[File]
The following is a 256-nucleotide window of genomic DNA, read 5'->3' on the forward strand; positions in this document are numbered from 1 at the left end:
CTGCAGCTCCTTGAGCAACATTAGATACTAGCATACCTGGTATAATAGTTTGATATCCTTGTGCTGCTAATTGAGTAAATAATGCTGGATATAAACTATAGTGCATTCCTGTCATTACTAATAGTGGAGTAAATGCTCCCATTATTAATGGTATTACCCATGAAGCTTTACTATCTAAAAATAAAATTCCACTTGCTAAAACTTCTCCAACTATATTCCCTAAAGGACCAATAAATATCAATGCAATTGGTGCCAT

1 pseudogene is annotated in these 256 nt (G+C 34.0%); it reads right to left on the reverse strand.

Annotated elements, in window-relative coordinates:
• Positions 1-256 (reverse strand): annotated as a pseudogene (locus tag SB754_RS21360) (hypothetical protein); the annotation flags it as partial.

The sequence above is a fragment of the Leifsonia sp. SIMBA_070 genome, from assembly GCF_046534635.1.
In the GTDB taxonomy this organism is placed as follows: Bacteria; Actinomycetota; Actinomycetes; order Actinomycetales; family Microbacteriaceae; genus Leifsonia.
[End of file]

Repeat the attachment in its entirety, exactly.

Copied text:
The following is a 256-nucleotide window of genomic DNA, read 5'->3' on the forward strand; positions in this document are numbered from 1 at the left end:
CTGCAGCTCCTTGAGCAACATTAGATACTAGCATACCTGGTATAATAGTTTGATATCCTTGTGCTGCTAATTGAGTAAATAATGCTGGATATAAACTATAGTGCATTCCTGTCATTACTAATAGTGGAGTAAATGCTCCCATTATTAATGGTATTACCCATGAAGCTTTACTATCTAAAAATAAAATTCCACTTGCTAAAACTTCTCCAACTATATTCCCTAAAGGACCAATAAATATCAATGCAATTGGTGCCAT

1 pseudogene is annotated in these 256 nt (G+C 34.0%); it reads right to left on the reverse strand.

Annotated elements, in window-relative coordinates:
• Positions 1-256 (reverse strand): annotated as a pseudogene (locus tag SB754_RS21360) (hypothetical protein); the annotation flags it as partial.

The sequence above is a fragment of the Leifsonia sp. SIMBA_070 genome, from assembly GCF_046534635.1.
In the GTDB taxonomy this organism is placed as follows: Bacteria; Actinomycetota; Actinomycetes; order Actinomycetales; family Microbacteriaceae; genus Leifsonia.